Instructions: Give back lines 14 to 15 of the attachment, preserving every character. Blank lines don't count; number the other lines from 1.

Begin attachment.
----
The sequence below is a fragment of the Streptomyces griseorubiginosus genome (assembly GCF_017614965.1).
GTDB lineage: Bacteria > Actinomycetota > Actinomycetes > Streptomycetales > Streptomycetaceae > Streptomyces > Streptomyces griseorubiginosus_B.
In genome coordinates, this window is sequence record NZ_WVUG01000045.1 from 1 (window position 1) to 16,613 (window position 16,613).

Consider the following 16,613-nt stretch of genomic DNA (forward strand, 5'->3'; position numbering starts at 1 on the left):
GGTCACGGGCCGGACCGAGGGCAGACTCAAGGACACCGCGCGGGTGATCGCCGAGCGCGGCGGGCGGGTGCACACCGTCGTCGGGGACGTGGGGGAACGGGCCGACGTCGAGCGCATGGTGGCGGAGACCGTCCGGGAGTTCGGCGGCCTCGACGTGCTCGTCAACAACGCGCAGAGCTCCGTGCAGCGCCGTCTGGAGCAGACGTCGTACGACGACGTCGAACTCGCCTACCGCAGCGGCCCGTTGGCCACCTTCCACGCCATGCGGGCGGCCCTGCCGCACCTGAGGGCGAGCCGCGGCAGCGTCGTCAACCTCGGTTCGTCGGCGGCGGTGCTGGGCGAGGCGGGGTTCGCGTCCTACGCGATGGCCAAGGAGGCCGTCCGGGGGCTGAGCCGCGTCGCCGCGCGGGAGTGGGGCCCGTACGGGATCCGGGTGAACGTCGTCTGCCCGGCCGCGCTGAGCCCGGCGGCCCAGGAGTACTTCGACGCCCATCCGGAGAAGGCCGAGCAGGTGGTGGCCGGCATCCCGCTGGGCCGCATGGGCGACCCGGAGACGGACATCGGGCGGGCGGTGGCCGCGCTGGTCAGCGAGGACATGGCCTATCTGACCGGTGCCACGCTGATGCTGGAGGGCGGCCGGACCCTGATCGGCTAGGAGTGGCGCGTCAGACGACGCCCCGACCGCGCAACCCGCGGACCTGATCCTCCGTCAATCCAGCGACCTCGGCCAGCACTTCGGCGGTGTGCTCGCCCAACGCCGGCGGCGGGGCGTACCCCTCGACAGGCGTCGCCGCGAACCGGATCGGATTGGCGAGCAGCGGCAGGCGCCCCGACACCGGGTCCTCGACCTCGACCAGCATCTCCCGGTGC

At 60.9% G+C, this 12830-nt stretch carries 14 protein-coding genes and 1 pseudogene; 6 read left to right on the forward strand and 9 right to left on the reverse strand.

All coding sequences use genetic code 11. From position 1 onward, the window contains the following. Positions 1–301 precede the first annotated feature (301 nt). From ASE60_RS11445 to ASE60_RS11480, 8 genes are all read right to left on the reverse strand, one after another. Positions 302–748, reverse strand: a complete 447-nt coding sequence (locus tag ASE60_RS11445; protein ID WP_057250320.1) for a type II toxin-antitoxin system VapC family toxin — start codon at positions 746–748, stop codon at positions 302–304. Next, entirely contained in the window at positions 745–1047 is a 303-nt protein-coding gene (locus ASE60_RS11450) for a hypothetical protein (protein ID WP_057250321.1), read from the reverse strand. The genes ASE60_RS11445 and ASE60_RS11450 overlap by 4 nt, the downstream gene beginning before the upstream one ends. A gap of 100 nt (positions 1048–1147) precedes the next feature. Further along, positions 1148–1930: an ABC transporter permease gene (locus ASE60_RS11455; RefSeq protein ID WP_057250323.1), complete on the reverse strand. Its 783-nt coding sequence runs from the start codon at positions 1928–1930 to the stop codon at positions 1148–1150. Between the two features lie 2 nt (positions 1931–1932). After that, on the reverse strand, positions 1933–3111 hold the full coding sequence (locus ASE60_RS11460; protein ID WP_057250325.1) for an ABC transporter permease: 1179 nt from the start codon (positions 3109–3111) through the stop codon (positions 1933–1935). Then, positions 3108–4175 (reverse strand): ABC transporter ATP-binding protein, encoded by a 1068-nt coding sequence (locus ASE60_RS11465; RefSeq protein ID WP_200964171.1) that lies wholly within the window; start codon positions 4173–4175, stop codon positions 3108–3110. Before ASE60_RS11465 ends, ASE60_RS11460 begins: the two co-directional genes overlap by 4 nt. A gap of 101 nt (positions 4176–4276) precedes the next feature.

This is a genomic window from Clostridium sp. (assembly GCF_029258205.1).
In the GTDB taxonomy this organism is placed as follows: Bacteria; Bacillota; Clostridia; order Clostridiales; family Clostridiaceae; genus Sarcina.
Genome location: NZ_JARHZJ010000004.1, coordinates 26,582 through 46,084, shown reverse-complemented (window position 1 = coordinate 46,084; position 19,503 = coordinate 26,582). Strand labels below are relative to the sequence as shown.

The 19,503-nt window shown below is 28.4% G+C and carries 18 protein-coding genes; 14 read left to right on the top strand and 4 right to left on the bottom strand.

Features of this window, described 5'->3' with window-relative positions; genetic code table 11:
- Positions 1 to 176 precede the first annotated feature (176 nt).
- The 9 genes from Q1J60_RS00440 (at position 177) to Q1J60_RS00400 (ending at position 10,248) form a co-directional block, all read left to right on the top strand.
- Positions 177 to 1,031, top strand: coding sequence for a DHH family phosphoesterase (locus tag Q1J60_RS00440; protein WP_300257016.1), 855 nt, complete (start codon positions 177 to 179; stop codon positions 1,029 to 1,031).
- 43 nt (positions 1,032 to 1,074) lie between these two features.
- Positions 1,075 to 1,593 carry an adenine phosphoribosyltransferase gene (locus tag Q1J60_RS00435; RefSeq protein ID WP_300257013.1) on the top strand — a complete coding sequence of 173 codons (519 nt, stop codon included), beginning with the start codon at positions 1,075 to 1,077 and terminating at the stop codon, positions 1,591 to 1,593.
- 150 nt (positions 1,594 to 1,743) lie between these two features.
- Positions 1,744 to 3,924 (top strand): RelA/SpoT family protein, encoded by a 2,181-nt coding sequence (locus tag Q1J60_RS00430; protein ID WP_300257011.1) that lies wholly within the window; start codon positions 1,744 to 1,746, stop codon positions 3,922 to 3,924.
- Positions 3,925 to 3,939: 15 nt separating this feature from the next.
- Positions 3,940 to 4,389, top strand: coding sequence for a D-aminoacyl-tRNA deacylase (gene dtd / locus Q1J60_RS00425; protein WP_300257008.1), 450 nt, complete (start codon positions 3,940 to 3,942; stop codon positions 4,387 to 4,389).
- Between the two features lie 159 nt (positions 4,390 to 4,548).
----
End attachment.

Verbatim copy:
- The 9 genes from Q1J60_RS00440 (at position 177) to Q1J60_RS00400 (ending at position 10,248) form a co-directional block, all read left to right on the top strand.
- Positions 177 to 1,031, top strand: coding sequence for a DHH family phosphoesterase (locus tag Q1J60_RS00440; protein WP_300257016.1), 855 nt, complete (start codon positions 177 to 179; stop codon positions 1,029 to 1,031).